Abstract: Since 2015 consumer loans have been rising fast in France, Germany, Italy, and Spain. Credit demand, specifically for consumer durables, has played a crucial role; the easing of supply conditions has been relevant only in Italy and Spain, which experienced stronger credit tightening during the past crises. Risks stemming from the growth of consumer credit are mitigated by its lower incidence, compared with mortgages, on households’ total debt and income; exposure to interest rate risk is also decreasing due to the high share of fixed-rate contracts. There is wide risk heterogeneity across countries, with Italy and Spain having the highest share of delinquent households (even for less than 90 days). In Italy, however, debt is increasingly concentrated among more affluent households, which are better able to withstand negative economic shocks; this trend is sustaining the drop in the ratio of new non-performing consumer loans.
    Keywords: consumer loans, credit demand and supply, non-performing loans
    JEL: D12 D91 E32 G21 I32
    Date: 2019–06
  19. By: Amelie BARBIER-GAUCHARD; Kea BARET; Alexandru MINEA
    Abstract: Motivated by the fiscal imbalances in the EU countries in the recent period, this paper analyzes the effect of national fiscal rules adoption on fiscal discipline. Using a careful definition of national fiscal rules combined with a novel measure of fiscal discipline (the Global Financial Performance Index—GFPI), propensity score matching estimations that account for potential endogeneity reveal that fiscal rules significantly improve the GFPI. However, this favorable effect dramatically depends upon the type of fiscal rule and different structural factors. These two features, together with alternative measures of fiscal discipline, are found to be key ingredients that should be taken into account when assessing the effects of fiscal rules on fiscal discipline.
    Keywords: Fiscal Discipline; National Fiscal Rules; Propensity Score Matching.
    JEL: H11 H61 H62
    Date: 2019
  20. By: Bagattini, Giulio; Fecht, Falko; Weber, Patrick
    Abstract: We use a unique security-level data set to analyze correlations in bond trading of banks, their respective retail customers and their affiliated mutual funds. Matching banks' proprietary holdings with the holdings of their funds and their retail customers for the period 2009-2016 at the security level, we find evidence that banks sold off risky euro-area sovereign bonds to both their retail customers and their affiliated mutual funds (particularly their public funds) during the European sovereign debt crisis. Overall, this enabled banks with affiliated mutual funds to sell off larger amounts of their risky sovereign bond holdings, while bank-affiliated mutual funds acquired more risky sovereign bonds compared to their unaffiliated peers. The larger the risky sovereign bond position a fund acquired from its parent bank, the lower are the fund's short-term raw returns controlling for the risky bonds the fund overall acquired. Our findings show that banks use their customers portfolio and their affiliated funds as liquidity provider when they sell off their risk bonds without paying the funds the adequate liquidity premium. On the one hand, this points to a severe conflict of interest between banks' own account trading and their asset and wealth management services. On the other hand, it highlights that the severity of fire-sale contagion depends on the organizational structure of the financial sector.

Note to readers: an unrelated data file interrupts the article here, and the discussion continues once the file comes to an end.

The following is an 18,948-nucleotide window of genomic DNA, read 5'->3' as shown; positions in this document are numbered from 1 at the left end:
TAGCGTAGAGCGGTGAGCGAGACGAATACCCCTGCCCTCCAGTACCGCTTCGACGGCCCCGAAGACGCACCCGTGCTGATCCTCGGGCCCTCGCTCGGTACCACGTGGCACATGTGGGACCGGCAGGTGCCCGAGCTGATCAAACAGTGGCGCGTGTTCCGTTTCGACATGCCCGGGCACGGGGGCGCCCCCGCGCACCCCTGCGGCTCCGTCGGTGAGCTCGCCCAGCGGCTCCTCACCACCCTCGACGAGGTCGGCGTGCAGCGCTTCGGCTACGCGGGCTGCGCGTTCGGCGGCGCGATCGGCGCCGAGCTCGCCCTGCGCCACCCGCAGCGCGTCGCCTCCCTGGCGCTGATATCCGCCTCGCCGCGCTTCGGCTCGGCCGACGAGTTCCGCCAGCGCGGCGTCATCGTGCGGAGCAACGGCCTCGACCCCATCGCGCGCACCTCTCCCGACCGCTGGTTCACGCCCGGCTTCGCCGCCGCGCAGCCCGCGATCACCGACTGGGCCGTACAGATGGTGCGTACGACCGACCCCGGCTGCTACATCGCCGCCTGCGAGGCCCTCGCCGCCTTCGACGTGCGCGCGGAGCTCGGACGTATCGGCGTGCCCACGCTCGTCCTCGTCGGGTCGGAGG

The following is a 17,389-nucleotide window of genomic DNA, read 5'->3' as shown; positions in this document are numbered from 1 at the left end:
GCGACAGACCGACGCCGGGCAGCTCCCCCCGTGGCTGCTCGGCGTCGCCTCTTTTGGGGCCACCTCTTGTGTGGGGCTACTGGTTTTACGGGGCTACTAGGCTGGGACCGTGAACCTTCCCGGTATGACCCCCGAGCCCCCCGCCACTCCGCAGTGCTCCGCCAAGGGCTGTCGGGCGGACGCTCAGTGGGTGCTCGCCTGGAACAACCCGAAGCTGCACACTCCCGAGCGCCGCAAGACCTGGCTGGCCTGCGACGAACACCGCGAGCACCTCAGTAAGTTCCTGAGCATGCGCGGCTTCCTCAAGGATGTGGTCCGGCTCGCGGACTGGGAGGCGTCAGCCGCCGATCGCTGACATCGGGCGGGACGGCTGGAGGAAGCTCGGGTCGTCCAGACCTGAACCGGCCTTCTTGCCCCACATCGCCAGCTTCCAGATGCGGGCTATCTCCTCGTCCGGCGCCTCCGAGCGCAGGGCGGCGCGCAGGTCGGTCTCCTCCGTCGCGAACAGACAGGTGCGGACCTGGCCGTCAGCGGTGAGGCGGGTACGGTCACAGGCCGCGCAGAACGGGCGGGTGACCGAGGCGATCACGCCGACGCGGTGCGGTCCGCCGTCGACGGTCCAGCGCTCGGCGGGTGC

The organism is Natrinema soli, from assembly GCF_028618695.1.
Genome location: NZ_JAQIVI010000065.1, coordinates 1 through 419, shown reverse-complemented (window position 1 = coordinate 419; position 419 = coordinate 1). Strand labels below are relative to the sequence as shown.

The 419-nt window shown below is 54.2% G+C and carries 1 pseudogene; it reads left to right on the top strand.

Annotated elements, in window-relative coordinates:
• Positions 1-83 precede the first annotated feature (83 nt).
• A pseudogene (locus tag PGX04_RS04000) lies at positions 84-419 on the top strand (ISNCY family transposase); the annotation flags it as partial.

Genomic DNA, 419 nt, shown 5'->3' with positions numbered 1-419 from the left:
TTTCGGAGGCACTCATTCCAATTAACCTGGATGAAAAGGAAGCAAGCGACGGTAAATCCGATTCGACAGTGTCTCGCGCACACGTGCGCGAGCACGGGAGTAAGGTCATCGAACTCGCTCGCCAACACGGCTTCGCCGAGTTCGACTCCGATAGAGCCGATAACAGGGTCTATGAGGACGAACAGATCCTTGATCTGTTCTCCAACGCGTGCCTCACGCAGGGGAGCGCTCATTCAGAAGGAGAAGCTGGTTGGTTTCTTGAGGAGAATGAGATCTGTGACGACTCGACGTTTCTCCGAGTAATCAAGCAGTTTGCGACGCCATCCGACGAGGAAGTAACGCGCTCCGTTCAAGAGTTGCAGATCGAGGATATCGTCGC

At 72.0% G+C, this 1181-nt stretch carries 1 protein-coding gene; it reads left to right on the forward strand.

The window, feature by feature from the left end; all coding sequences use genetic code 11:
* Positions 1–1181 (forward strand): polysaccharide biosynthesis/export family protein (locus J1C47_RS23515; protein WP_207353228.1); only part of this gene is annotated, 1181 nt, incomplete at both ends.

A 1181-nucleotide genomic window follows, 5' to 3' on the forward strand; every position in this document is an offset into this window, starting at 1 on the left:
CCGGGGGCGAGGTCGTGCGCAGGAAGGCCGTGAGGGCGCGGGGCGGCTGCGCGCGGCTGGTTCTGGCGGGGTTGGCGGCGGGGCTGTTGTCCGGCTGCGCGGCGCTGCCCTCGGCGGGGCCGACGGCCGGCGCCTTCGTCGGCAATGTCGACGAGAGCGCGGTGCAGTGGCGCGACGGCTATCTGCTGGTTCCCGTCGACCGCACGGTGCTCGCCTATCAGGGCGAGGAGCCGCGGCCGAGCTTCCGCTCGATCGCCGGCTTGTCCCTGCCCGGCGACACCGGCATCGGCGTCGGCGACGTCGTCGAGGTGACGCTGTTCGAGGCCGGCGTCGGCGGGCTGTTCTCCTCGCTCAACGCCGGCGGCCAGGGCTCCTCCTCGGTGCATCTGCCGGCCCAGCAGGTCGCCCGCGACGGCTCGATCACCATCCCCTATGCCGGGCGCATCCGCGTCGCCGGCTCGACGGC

Keywords: fire sales,sovereign bonds,own account trading,bankaffiliated mutual funds,conflict of interest
    JEL: G01 G21 G23
    Date: 2019
  21. By: Guerino Ardizzi (Bank of Italy); Simone Emiliozzi (Bank of Italy); Juri Marcucci (Bank of Italy); Libero Monteforte (Bank of Italy and Parliamentary Budget Office)
    Abstract: We exploit a unique daily data set on debit card expenditures to study the reaction of consumers to daily news relating to Economic Policy Uncertainty (EPU). Payments with debit cards are a proxy for consumption in the quarterly national accounts. Using big data techniques we construct daily EPU indexes, using either articles from Bloomberg news-wire or tweets from Twitter. Our empirical analysis at high frequency required estimates of daily seasonal components, finding strong patterns both within the week and within the month. Using local projections we find that daily shocks to EPU temporarily reduce debit card purchases, especially during the recent crisis; the main results are confirmed using monthly data and controlling for financial uncertainty and macroeconomic surprises. Furthermore, economic policy uncertainty affects the ratio between ATM withdrawals and debit card purchases, signaling an increase in households' preference for cash.
    Keywords: consumption, payment system, policy uncertainty, big data, daily seasonality, local projections
    JEL: C11 C32 C43 C52 C55 E52 E58
    Date: 2019–10